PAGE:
Board cautious about waste collection change
By Brian Graves
All five Pearl River County supervisors maintain the stance that their goal is not to put local waste haulers out of business, but to organize a countywide waste collection system that includes them in the process.
The supervisors say the recent meeting between them and the waste haulers spurred public conversation.
Board President Sandy Kane Smith said he is hearing concerns that the Board’s involvement would be “another government bureaucracy” or increase the millage rate.
“And, I’m still getting calls asking when we’re going to pick their garbage up,” he said.
Smith emphasized there is no immediate plans to implement a countywide waste collection system, but said the litter and garbage problem is “a crisis we have to do something about.”
District I Supervisor Donald Hart said he has not heard any comments, and estimates it’s because most of his district is within a municipality that already has garbage pickup. Still, he echoes the concerns of others about the county’s litter problem.
“I’m hopeful we can find a way to get it done,” Hart said. “We told the haulers we aren’t trying to put them out of business. There are models in other counties which use them and we are looking at those.”
District II Supervisor Malcolm Perry said the constituents he has heard from would like a countywide service so long as there is not a tax increase.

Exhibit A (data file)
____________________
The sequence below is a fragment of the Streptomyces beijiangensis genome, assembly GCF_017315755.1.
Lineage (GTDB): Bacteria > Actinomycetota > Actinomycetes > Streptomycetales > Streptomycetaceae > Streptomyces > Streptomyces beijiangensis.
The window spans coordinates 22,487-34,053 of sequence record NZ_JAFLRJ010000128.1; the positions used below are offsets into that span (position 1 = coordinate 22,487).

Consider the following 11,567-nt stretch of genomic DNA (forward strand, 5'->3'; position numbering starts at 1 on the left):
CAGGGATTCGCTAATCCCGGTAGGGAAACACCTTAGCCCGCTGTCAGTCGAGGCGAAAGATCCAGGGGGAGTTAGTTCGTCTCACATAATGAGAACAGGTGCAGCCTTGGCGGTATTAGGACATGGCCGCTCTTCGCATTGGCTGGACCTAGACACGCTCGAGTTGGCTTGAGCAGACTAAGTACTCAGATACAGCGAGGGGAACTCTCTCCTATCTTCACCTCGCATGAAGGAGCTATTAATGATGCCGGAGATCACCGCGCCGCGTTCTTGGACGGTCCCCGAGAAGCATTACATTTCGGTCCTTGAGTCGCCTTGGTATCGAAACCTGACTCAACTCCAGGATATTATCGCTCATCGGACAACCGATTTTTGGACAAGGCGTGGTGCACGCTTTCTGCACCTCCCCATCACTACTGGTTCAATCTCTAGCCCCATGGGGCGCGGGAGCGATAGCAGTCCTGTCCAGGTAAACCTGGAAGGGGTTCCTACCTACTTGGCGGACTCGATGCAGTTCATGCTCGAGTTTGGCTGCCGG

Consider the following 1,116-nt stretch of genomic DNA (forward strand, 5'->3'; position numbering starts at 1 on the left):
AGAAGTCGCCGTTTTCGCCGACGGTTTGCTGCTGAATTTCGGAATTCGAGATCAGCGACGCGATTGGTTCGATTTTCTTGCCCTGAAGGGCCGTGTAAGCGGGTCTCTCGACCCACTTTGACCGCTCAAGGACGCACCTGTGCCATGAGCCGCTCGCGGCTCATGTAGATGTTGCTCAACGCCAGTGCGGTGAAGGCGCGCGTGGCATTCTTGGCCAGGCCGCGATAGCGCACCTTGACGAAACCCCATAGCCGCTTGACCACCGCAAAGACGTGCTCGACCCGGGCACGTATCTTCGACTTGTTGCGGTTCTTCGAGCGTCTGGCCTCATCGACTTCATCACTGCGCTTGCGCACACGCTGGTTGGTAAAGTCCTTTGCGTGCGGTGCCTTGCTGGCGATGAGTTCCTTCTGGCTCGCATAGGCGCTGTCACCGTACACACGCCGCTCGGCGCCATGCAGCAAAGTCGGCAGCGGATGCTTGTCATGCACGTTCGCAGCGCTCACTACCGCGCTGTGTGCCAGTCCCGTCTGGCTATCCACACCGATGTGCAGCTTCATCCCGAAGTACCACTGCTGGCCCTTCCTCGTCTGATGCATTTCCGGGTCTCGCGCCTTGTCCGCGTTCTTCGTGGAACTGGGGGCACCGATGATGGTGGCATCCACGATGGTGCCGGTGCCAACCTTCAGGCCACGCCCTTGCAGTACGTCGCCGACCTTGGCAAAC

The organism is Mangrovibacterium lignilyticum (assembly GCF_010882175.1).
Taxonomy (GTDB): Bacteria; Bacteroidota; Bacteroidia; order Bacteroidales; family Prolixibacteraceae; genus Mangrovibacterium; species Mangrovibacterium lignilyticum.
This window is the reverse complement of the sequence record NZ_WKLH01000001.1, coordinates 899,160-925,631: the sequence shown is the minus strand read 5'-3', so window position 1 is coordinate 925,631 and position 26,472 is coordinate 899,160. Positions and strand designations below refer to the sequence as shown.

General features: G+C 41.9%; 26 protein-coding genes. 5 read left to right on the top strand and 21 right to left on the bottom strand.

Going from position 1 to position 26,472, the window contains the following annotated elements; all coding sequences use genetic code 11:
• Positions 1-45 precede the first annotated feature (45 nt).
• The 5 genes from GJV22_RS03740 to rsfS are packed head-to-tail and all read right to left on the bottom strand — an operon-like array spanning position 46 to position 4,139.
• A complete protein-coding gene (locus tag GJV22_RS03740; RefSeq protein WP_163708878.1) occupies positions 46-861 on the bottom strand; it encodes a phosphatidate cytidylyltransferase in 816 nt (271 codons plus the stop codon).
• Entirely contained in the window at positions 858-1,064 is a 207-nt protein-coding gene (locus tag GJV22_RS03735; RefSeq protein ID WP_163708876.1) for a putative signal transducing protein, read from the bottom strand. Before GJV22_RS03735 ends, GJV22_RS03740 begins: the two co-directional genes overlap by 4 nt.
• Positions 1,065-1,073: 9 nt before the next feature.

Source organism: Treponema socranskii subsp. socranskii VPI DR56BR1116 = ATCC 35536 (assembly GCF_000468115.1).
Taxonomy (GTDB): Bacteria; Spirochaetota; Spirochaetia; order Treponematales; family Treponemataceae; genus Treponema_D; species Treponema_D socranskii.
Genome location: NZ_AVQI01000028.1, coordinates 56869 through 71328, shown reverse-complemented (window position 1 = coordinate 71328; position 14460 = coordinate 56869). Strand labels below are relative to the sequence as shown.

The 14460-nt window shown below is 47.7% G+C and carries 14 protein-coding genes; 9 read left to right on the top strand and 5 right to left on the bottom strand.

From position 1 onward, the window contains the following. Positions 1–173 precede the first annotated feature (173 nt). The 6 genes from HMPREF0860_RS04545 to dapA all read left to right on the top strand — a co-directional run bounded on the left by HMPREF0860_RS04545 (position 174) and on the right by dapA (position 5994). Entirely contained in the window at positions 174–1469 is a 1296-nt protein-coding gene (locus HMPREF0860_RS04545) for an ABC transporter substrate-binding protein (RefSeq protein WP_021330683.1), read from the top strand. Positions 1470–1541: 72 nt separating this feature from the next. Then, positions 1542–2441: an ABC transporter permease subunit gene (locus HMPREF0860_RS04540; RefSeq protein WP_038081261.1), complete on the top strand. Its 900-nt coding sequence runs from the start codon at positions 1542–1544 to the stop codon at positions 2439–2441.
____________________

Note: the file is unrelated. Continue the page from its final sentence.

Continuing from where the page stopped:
Perry agrees it is an issue the county will have to deal with at some point and thinks a countrywide garbage pickup system would help.
“As of now, I personally don’t see that possible, so I wouldn’t be for it under that circumstance,” Perry said, adding that he and his constituents could get behind a plan that did not require a tax hike.
District III Supervisor Hudson Holliday, who restarted the discussion, says a plan is needed but still a very long way off.
“Everybody is for it if it doesn’t cost anything,” Holliday said. “We are trying to figure a way to keep the costs down or even less than what people have been paying.”
He said the process to create a plan would be “methodical.”
Holliday added that there will be more meetings and the public will be informed.
District IV Supervisor Farron Moeller said he has not talked to anyone who did not believe countywide pickup should become a reality and soon.
“But getting it done now may be a dangerous way to do it,” he said. “If we move too fast, I’d be afraid we’d be messing up.”
Moeller said there has yet to be a good process for billing a countywide system, and discussions with utility companies to play that role have yet to be productive.
Moeller said he feels the next move is to talk to other counties about how they operate their garbage pickup.
He said contact was made with another county, but that governing body brought in a private business and put the local waste haulers out of business.
“That’s what we want to avoid,” Moeller said.